flower_commentI purchased both of your books for preschoolers, Learn and Grow and Teach Me About God, and am VERY pleased with them! I have a 2 year old son. I am a former classroom teacher turned SAHM and was so excited to find your site. Thanks so much for all you do and I can’t wait to start working on these lessons with my son!

Blessings,

Jenni

 


flower_comment

 

Thanks for the excellent newsletter! I was wondering if you would share your 5th grader’s book list that you wrote about in your newsletter…the read-alouds and his own list…

“Next, I added a list of the books that I have read out loud to my boys this year. We always start our day out with me reading aloud to the boys. We find this to be a wonderful way to ease into our school day. After that, I listed all the books that my child has read on their own this year.”

Thanks and many blessings,

Shelly

Dear Shelly,

Sure, I’d be happy to share the books that I’ve read aloud to my boys this year – as well as the books my 5th grade son has read:

Read Alouds This Year:

Books Ben has Read This Year:

Book I Read Aloud Last Year (you didn’t ask for these but there are some good one in here so I’m including it):

If you have books that you and your children have really enjoyed, I’d love to hear about those as well. Hope you have a wonderful day!

 

Michelle,

Wow! You’re fast! Thanks again and I will talk with my boys and try to remember our favorite books! I used to keep a list on my computer and then it crashed…anyways, you’re a sweetie!

Blessings,

Shelly


flower_commentHi there,

We are considering homeschool our 4 boys but I have yet to make the leap. I have subscribed to you since I love the tips and I am “gathering” info for when we transition. I guess we have some very kind “old” teachers in the elementary age that are as close to the love of a grandma you can get. It makes it easier to have them in public school knowing they have great teachers. By grade 5 though we may have to look into things since the staff definitely isn’t quite the same.

Regardless, I wanted to tell you about a program our school uses that has made my boys fall madly in love with Math. Literally, they beg to do Math at home for free time! Anyway, it is called Mathletics. I can’t say enough good things about this! It teaches geography since they get to race against kids from all over the world and they also have to do “prerequisite” skills to move to new levels. They adore the program and so do I. If you ever get the chance to look at it please do!

(I am not sure the cost since it is paid for by our school but they told me we can keep doing it over the summer for free.)

Anyway, all the parents involved with the program say their kids are learning skills so fast and having a blast while they are at it. (I don’t have the quiet, sit still kind of boys to give you an idea of how great this is!)

Darcia

 


flower_commentMichelle,

Thanks for keeping my focus clear!! I really appreciate your newsletter!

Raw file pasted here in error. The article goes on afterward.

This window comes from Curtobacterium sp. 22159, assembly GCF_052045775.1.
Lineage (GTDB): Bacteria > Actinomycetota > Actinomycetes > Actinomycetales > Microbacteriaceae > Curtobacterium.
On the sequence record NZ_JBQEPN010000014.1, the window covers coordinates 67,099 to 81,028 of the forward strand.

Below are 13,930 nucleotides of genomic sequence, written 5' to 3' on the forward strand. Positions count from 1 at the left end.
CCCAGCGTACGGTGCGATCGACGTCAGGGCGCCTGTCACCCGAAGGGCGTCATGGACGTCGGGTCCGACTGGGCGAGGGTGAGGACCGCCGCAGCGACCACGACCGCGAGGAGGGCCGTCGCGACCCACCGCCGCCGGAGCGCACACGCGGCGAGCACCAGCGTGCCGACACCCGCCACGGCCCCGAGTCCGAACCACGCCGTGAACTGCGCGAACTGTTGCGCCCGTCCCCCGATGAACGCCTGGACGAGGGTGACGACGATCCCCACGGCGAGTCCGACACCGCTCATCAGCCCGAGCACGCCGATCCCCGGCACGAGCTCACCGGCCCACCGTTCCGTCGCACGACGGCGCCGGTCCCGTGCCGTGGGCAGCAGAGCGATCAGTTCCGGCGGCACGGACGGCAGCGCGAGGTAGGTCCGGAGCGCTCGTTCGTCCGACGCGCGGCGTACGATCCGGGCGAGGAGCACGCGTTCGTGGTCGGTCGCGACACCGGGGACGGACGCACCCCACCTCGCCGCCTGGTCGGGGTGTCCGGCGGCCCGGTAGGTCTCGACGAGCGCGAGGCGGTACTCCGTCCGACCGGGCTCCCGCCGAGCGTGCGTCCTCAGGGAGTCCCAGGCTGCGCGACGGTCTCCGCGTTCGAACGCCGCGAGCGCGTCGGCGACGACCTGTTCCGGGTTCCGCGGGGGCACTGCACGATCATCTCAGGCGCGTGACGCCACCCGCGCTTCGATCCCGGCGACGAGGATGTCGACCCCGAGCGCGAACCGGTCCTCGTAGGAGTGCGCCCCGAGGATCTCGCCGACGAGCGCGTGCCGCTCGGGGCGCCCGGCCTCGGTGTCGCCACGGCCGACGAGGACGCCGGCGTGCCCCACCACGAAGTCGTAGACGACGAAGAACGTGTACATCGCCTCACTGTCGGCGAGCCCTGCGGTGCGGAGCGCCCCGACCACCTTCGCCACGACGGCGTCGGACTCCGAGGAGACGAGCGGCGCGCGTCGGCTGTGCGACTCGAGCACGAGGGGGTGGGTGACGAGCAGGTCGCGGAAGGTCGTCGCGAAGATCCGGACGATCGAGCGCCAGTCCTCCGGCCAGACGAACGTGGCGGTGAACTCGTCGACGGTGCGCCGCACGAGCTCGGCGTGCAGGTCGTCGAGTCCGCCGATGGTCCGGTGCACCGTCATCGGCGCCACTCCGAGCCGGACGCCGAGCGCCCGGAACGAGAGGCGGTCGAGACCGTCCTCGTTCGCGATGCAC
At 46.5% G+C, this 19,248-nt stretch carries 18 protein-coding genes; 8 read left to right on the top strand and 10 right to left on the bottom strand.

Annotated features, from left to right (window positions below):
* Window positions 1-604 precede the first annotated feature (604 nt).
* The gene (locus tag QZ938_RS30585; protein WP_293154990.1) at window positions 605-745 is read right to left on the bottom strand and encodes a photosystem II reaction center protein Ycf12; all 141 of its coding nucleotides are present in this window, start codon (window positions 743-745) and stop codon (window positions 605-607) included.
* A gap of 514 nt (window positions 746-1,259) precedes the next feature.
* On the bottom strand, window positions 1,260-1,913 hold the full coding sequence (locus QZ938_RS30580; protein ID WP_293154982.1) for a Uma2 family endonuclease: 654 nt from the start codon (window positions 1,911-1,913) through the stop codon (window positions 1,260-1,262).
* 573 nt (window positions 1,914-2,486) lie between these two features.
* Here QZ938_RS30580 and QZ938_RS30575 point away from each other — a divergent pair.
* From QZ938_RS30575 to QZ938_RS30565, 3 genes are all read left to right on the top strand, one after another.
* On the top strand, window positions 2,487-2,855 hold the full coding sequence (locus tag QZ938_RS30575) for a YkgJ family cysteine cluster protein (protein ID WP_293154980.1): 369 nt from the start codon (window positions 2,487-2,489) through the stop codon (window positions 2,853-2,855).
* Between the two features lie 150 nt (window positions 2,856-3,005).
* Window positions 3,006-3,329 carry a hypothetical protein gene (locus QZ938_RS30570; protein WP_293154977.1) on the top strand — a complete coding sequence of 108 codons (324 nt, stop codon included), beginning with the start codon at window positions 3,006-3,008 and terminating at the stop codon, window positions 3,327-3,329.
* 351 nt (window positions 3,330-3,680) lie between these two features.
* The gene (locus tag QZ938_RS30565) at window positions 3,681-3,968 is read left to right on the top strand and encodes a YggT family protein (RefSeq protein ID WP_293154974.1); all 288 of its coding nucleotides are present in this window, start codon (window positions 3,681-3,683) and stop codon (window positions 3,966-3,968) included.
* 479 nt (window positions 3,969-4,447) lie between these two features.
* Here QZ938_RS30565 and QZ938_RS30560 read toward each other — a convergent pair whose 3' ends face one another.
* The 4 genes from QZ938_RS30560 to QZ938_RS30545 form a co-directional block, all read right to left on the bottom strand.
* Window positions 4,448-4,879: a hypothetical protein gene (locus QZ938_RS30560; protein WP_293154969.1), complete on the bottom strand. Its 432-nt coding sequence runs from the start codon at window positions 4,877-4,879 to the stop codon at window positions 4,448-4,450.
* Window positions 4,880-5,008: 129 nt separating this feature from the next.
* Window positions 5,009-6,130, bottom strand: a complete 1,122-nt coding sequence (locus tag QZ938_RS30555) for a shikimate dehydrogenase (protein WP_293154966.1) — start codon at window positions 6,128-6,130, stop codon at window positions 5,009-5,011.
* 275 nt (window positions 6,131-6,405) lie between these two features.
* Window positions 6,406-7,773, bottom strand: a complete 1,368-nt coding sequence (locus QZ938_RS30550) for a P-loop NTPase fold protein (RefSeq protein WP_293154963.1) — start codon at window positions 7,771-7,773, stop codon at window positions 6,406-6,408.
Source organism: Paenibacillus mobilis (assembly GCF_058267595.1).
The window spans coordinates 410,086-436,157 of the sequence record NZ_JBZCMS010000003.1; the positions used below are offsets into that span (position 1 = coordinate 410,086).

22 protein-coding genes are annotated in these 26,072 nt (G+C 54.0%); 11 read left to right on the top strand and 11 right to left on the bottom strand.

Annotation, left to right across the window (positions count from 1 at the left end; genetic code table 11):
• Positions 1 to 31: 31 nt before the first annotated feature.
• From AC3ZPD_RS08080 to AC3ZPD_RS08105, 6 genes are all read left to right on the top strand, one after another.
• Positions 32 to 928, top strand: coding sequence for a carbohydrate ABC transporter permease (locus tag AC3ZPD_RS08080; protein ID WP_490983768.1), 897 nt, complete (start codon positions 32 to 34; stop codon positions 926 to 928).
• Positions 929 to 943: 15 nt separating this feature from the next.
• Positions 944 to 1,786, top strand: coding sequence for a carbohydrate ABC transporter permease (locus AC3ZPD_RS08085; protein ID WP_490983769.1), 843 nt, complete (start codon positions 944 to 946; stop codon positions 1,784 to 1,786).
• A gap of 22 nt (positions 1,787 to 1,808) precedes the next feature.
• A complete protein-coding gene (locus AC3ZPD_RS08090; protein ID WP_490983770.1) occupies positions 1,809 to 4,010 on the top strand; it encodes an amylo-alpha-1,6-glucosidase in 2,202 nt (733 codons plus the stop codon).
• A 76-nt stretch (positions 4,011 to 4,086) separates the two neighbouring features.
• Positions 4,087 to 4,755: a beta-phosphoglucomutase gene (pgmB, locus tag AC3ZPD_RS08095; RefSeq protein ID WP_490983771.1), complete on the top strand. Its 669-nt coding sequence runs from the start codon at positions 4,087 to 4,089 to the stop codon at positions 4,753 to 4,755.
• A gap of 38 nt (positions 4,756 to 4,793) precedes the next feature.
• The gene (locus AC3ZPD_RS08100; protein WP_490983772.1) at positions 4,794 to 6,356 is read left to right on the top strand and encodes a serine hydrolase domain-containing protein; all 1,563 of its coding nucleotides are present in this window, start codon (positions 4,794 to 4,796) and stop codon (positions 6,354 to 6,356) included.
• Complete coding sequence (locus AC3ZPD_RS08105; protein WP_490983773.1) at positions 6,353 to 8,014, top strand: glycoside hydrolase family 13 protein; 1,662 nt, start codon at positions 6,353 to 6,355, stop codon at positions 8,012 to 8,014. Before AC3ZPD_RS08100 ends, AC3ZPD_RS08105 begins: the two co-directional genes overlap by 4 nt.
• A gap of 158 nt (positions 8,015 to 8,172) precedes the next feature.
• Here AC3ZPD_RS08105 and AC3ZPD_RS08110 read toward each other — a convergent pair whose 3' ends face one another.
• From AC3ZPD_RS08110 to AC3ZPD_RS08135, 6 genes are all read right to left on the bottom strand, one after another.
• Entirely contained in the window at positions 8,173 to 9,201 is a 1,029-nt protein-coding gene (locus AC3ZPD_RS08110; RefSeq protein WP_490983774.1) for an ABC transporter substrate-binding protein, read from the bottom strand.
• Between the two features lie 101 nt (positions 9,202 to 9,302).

Tracy

 


flower_commentMichelle,

I wanted to thank you for your for your positive info on boys today. We need more positive voices on the energy of boys. When we use that energy to our advantage we guide boys into men with the hearts and souls of leaders.

Kar

Mama to four Russian Treasures


flower_commentHi Michelle,

I have just a brief comment: Thank you for having the insight to create, teach and promote a homeschool environment for boys. I am a recently retired elementary male music school teacher with thirty years plus under my belt. I have seen first hand the terrible restrictive and degrading pressures placed on young boys in the classroom.

I formed and was principle director of a community boys choir. These were unchanged voices and we performed three/four part choral works to include classical, folk and modern formats. What’s the point?

I trained these boys with the slant to the male. Learning was competitive, fun and accomplished in a language boys understood and enjoyed. Discipline and accountability was the hallmark and freedom within boundaries spurred on their quest to learn. Result: We traveled throughout North America giving concerts during the summer months and were thousands of miles from home two weeks at a time. I employed rigid rules for behavior and they flourished within those rules.

I have been a supporter of all male classes in elementary school. I have been given strange and looks of reproach from female teachers.

Boys are miserable and depressed with public schools and there is a terrible war against boys and they are generally viewed as disruptive and unruly. These descriptive words are more the blame for the pressed in environment done to them within a classroom setting and they cry for the need to be truly and internally understood.

In closing, I sing praises for your splendid efforts and ask for God’s rich blessings upon your work and may He continue to provide you greater insight into your quest to help properly educate our next generation of young men. BOYS ARE FUN TO TEACH!!!

John

 


flower_commentHi Michelle,

Stumbling across your website was an answer to prayer for me. I have 4 boys and am currently homeschooling my oldest who is almost 7 and it has been a huge challenge for me.

I thought maybe a public school setting may be better for him but didn’t want to sacrifice the relationship with him and I had several other concerns as well. I got online and decided to search for any topic I could find out about homeschooling boys. I came across yours and was thrilled!!